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[Warning: This story contains spoilers from Veep’s “East Wing” episode.]
Who knew that President Selina Meyer’s (Julia Louis-Dreyfus) most loyal employee had that
in his bag up his sleeve?
After years of doting and fulfilling her every whim, Gary (Tony Hale) finally clapped back against the new president, as Sunday’s installment of HBO’s Armando Iannucci comedy Veep saw things finally come to a head between the devoted bagman and his boss in a verbal sparring for the ages.
Assisting with decoration and planning for the POTUS’ first state dinner, Gary goes a tad overboard.
“He went all Louis XIV on it,” Hale tells The Hollywood Reporter of Gary’s antics. “He went crazy and wasted the budget. Gary, it’s not [HGTV]! In his mind, she’s the queen, so for every dinner she needs a castle — it should be top-notch.”
Of course, the lavish spending did not come without a cost, as the over-budget dinner painted the new administration as careless with the people’s money and resulted in Gary drawing the ire of his exalted boss in a blowup of epic proportions. It was a rare moment of pure drama in the heavily comedic series.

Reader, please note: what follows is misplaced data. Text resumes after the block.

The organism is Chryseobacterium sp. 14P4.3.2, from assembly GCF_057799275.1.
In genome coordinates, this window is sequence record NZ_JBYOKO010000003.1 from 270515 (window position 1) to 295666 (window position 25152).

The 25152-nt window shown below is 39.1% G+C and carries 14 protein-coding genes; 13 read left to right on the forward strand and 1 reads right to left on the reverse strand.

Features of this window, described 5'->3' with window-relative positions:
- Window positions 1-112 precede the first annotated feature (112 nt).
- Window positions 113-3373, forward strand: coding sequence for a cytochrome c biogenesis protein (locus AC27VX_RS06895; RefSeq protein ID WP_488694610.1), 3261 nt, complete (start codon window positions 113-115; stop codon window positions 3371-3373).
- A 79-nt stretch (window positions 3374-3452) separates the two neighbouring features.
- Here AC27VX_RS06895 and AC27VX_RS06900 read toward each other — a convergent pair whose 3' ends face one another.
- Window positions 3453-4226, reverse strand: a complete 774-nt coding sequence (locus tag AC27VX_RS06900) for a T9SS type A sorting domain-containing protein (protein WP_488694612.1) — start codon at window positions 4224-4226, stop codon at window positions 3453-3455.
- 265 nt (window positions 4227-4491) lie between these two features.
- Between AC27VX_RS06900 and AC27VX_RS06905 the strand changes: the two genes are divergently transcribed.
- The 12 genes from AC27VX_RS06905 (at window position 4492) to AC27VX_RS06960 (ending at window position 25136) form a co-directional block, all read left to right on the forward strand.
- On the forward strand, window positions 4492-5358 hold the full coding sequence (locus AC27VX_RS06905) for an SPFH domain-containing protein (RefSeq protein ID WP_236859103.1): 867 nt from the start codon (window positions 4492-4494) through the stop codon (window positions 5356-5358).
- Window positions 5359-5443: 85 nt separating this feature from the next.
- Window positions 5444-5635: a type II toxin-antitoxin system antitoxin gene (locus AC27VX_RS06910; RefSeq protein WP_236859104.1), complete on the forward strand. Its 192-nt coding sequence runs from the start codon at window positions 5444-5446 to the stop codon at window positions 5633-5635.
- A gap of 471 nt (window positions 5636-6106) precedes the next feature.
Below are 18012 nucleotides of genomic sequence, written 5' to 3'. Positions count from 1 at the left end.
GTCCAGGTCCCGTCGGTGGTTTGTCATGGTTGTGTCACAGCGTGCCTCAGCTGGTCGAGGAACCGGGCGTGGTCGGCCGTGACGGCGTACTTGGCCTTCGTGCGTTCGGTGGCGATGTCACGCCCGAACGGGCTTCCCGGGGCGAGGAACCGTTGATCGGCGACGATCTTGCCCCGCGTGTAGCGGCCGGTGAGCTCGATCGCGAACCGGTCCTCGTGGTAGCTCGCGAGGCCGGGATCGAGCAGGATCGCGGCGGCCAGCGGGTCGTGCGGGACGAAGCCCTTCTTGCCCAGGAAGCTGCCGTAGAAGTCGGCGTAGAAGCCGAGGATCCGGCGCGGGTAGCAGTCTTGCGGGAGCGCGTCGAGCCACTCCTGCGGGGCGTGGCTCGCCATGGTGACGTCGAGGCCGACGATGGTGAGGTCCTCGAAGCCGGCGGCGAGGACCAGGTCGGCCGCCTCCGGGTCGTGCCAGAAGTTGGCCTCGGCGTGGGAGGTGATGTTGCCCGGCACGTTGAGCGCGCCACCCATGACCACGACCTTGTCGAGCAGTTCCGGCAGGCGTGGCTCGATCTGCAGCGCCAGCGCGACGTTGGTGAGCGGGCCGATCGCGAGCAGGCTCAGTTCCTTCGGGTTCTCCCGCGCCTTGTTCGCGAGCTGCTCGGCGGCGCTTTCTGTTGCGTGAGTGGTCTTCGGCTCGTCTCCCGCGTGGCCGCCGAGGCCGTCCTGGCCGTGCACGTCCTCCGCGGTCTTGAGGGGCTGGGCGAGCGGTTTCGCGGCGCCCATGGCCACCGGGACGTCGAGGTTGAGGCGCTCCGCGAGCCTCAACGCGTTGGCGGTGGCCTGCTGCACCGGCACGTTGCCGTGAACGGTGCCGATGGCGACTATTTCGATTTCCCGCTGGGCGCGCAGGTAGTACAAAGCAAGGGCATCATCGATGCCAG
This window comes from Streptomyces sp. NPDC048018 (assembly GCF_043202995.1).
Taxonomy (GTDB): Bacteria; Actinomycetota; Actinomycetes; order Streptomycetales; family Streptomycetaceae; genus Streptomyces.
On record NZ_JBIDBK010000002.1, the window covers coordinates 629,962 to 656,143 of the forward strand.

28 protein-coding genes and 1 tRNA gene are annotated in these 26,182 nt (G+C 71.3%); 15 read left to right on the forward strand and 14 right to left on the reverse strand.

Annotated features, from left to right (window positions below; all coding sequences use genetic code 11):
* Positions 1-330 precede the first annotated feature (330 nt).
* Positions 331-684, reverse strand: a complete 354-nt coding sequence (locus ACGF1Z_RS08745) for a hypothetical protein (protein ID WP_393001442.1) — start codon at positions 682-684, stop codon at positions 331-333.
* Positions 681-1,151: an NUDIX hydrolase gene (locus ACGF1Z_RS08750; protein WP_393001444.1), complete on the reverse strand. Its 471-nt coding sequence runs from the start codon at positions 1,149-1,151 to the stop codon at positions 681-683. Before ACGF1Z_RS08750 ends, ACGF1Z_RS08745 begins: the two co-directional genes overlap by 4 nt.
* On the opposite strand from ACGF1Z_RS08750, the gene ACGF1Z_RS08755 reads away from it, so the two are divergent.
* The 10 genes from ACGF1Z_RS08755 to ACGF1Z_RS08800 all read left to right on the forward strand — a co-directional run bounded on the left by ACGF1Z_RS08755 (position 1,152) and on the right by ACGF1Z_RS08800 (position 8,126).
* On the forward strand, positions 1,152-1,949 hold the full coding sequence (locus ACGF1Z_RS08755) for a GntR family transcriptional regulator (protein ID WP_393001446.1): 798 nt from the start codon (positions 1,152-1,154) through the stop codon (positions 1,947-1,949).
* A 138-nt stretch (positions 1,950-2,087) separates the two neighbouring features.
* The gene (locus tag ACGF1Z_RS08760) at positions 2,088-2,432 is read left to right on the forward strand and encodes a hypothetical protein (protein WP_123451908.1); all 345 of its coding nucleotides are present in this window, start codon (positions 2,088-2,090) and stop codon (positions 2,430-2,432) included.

“Mistakes that we make as vice president can sometimes be hidden. It’s tougher to make mistakes in this position,” adds Hale, who won an Emmy for his role in 2013 and was nominated again last year. “This position requires Gary stepping up to the plate, and Gary doesn’t step up to the plate very well.”
Here, Hale breaks down the big fight, Selina and Gary’s relationship and whether we’ll see more of his other alter-ego, Buster Bluth, on Arrested Development.
Gary has struggled a bit so far this season as Selina has ascended to the presidency. How has this shifted dynamic affected him and can he handle the pressure of working for a president?
He was pretty content being by her side as the vice president because she was second in command, which means he had a lot more of her attention, which is Gary’s nirvana. Now everybody in the country wants her attention, and that’s just Gary’s nightmare. Gary would much rather her hurl insults at him than have distance from him. That’s just emotional suicide.
The big scene this episode was the blowup between Selina and Gary. How long do you think he’s been keeping that in?